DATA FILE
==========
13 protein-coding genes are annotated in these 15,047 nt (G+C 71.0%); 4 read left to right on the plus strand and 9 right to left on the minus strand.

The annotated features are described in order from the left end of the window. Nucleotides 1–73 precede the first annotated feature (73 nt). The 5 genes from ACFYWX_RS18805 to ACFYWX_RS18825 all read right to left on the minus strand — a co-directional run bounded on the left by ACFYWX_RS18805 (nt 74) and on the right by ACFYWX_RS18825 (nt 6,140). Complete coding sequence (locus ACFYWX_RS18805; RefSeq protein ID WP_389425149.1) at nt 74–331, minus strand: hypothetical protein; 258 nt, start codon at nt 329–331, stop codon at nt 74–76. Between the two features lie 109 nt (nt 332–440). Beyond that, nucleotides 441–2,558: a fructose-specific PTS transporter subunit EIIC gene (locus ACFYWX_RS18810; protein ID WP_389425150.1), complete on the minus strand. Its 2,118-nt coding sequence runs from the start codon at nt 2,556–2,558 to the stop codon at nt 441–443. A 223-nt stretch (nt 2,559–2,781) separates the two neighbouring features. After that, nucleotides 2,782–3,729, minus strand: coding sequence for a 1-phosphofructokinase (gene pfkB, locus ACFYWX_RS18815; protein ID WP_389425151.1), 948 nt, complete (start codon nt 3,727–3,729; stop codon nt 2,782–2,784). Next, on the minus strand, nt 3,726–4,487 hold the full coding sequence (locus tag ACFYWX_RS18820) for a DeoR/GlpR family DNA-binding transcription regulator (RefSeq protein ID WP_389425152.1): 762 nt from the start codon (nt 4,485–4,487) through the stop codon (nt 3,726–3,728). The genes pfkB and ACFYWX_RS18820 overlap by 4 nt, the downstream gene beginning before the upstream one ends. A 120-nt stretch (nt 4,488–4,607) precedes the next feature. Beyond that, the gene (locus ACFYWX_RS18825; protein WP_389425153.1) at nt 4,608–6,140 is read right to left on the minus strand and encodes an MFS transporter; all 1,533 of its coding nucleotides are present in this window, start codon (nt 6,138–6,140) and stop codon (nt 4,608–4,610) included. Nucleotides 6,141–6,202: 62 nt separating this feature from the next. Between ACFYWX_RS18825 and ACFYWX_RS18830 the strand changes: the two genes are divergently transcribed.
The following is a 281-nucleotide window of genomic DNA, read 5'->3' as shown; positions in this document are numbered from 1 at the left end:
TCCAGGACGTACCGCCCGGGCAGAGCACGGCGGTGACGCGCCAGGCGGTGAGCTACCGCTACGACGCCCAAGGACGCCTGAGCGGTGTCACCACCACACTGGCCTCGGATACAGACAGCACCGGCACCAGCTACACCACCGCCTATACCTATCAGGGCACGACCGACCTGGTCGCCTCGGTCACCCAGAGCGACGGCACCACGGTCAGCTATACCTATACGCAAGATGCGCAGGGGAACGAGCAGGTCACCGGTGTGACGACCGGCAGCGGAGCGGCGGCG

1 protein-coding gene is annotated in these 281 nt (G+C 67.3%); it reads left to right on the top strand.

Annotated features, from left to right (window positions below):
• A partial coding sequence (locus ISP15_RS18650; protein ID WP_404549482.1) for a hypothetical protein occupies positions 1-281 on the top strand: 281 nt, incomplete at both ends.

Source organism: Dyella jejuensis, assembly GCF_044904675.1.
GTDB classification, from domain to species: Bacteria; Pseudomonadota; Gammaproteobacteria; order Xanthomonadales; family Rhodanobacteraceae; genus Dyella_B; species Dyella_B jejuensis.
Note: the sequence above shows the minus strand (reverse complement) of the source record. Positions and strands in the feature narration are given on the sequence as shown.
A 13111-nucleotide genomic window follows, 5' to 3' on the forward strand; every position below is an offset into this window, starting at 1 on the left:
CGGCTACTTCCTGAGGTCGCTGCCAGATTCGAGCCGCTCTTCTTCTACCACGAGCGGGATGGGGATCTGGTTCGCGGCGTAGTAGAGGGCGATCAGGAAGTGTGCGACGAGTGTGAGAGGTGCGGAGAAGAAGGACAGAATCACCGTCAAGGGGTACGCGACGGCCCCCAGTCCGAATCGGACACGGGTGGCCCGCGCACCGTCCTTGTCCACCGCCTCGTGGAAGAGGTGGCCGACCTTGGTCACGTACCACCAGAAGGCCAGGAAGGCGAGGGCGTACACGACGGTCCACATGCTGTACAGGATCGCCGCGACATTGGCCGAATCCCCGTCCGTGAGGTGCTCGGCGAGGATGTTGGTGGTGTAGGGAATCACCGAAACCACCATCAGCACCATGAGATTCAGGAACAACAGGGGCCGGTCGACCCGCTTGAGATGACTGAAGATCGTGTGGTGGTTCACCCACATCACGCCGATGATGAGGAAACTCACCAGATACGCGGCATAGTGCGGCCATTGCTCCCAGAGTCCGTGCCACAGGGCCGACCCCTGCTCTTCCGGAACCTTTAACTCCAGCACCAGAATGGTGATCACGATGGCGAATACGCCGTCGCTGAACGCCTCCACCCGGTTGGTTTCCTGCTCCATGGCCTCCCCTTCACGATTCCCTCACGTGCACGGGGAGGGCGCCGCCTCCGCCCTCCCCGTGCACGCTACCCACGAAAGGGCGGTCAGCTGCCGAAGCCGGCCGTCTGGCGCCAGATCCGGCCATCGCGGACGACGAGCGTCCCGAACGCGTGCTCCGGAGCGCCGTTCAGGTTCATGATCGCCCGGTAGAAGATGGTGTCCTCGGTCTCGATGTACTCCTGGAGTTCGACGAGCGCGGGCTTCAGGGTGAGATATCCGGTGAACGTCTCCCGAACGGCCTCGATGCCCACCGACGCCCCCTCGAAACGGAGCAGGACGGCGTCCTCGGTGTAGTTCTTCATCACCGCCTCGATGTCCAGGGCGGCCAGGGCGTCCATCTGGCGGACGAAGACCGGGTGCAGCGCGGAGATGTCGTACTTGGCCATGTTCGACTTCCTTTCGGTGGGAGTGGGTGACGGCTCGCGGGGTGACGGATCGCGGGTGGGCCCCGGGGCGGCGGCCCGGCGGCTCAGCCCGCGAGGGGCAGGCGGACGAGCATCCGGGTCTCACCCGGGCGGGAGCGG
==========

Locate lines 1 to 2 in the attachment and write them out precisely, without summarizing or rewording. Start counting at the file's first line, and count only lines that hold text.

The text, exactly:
13 protein-coding genes are annotated in these 15,047 nt (G+C 71.0%); 4 read left to right on the plus strand and 9 right to left on the minus strand.

The annotated features are described in order from the left end of the window. Nucleotides 1–73 precede the first annotated feature (73 nt). The 5 genes from ACFYWX_RS18805 to ACFYWX_RS18825 all read right to left on the minus strand — a co-directional run bounded on the left by ACFYWX_RS18805 (nt 74) and on the right by ACFYWX_RS18825 (nt 6,140). Complete coding sequence (locus ACFYWX_RS18805; RefSeq protein ID WP_389425149.1) at nt 74–331, minus strand: hypothetical protein; 258 nt, start codon at nt 329–331, stop codon at nt 74–76. Between the two features lie 109 nt (nt 332–440). Beyond that, nucleotides 441–2,558: a fructose-specific PTS transporter subunit EIIC gene (locus ACFYWX_RS18810; protein ID WP_389425150.1), complete on the minus strand. Its 2,118-nt coding sequence runs from the start codon at nt 2,556–2,558 to the stop codon at nt 441–443. A 223-nt stretch (nt 2,559–2,781) separates the two neighbouring features. After that, nucleotides 2,782–3,729, minus strand: coding sequence for a 1-phosphofructokinase (gene pfkB, locus ACFYWX_RS18815; protein ID WP_389425151.1), 948 nt, complete (start codon nt 3,727–3,729; stop codon nt 2,782–2,784). Next, on the minus strand, nt 3,726–4,487 hold the full coding sequence (locus tag ACFYWX_RS18820) for a DeoR/GlpR family DNA-binding transcription regulator (RefSeq protein ID WP_389425152.1): 762 nt from the start codon (nt 4,485–4,487) through the stop codon (nt 3,726–3,728). The genes pfkB and ACFYWX_RS18820 overlap by 4 nt, the downstream gene beginning before the upstream one ends. A 120-nt stretch (nt 4,488–4,607) precedes the next feature. Beyond that, the gene (locus ACFYWX_RS18825; protein WP_389425153.1) at nt 4,608–6,140 is read right to left on the minus strand and encodes an MFS transporter; all 1,533 of its coding nucleotides are present in this window, start codon (nt 6,138–6,140) and stop codon (nt 4,608–4,610) included. Nucleotides 6,141–6,202: 62 nt separating this feature from the next. Between ACFYWX_RS18825 and ACFYWX_RS18830 the strand changes: the two genes are divergently transcribed.